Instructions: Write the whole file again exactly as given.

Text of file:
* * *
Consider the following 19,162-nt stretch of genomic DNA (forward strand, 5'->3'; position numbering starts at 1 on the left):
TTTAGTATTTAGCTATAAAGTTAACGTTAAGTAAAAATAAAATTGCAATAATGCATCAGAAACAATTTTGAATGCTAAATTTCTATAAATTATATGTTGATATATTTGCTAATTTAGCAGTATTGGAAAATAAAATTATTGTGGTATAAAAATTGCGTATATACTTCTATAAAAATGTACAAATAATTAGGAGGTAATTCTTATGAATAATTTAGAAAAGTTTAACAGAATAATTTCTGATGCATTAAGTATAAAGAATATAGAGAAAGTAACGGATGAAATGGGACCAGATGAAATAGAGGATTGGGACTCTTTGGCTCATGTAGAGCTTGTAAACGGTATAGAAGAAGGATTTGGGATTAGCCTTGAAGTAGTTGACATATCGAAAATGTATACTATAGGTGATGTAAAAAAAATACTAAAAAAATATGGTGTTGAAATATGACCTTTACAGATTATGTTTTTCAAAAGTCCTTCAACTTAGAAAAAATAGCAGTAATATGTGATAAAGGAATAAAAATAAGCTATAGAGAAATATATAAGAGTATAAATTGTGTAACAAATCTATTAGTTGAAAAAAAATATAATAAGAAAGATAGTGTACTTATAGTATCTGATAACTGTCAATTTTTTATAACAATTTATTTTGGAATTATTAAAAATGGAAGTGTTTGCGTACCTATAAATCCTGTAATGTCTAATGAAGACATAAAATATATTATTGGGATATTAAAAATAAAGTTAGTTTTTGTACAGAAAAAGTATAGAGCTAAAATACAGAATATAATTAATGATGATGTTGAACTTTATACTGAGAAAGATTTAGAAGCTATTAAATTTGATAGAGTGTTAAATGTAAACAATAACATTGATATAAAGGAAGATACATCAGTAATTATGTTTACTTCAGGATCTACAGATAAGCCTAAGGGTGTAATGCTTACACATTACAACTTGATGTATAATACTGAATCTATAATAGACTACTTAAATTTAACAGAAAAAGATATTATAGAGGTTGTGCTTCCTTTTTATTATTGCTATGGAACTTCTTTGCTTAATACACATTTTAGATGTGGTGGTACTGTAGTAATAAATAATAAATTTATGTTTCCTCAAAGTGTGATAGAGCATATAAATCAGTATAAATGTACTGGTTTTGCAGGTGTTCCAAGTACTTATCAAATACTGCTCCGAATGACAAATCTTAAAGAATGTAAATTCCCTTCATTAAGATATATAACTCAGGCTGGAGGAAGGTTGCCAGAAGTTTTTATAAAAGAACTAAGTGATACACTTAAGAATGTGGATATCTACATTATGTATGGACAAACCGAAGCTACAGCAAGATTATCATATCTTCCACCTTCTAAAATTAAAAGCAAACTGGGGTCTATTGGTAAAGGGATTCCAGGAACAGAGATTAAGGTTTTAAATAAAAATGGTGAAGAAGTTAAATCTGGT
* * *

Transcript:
Consider the following 19,162-nt stretch of genomic DNA (forward strand, 5'->3'; position numbering starts at 1 on the left):
TTTAGTATTTAGCTATAAAGTTAACGTTAAGTAAAAATAAAATTGCAATAATGCATCAGAAACAATTTTGAATGCTAAATTTCTATAAATTATATGTTGATATATTTGCTAATTTAGCAGTATTGGAAAATAAAATTATTGTGGTATAAAAATTGCGTATATACTTCTATAAAAATGTACAAATAATTAGGAGGTAATTCTTATGAATAATTTAGAAAAGTTTAACAGAATAATTTCTGATGCATTAAGTATAAAGAATATAGAGAAAGTAACGGATGAAATGGGACCAGATGAAATAGAGGATTGGGACTCTTTGGCTCATGTAGAGCTTGTAAACGGTATAGAAGAAGGATTTGGGATTAGCCTTGAAGTAGTTGACATATCGAAAATGTATACTATAGGTGATGTAAAAAAAATACTAAAAAAATATGGTGTTGAAATATGACCTTTACAGATTATGTTTTTCAAAAGTCCTTCAACTTAGAAAAAATAGCAGTAATATGTGATAAAGGAATAAAAATAAGCTATAGAGAAATATATAAGAGTATAAATTGTGTAACAAATCTATTAGTTGAAAAAAAATATAATAAGAAAGATAGTGTACTTATAGTATCTGATAACTGTCAATTTTTTATAACAATTTATTTTGGAATTATTAAAAATGGAAGTGTTTGCGTACCTATAAATCCTGTAATGTCTAATGAAGACATAAAATATATTATTGGGATATTAAAAATAAAGTTAGTTTTTGTACAGAAAAAGTATAGAGCTAAAATACAGAATATAATTAATGATGATGTTGAACTTTATACTGAGAAAGATTTAGAAGCTATTAAATTTGATAGAGTGTTAAATGTAAACAATAACATTGATATAAAGGAAGATACATCAGTAATTATGTTTACTTCAGGATCTACAGATAAGCCTAAGGGTGTAATGCTTACACATTACAACTTGATGTATAATACTGAATCTATAATAGACTACTTAAATTTAACAGAAAAAGATATTATAGAGGTTGTGCTTCCTTTTTATTATTGCTATGGAACTTCTTTGCTTAATACACATTTTAGATGTGGTGGTACTGTAGTAATAAATAATAAATTTATGTTTCCTCAAAGTGTGATAGAGCATATAAATCAGTATAAATGTACTGGTTTTGCAGGTGTTCCAAGTACTTATCAAATACTGCTCCGAATGACAAATCTTAAAGAATGTAAATTCCCTTCATTAAGATATATAACTCAGGCTGGAGGAAGGTTGCCAGAAGTTTTTATAAAAGAACTAAGTGATACACTTAAGAATGTGGATATCTACATTATGTATGGACAAACCGAAGCTACAGCAAGATTATCATATCTTCCACCTTCTAAAATTAAAAGCAAACTGGGGTCTATTGGTAAAGGGATTCCAGGAACAGAGATTAAGGTTTTAAATAAAAATGGTGAAGAAGTTAAATCTGGT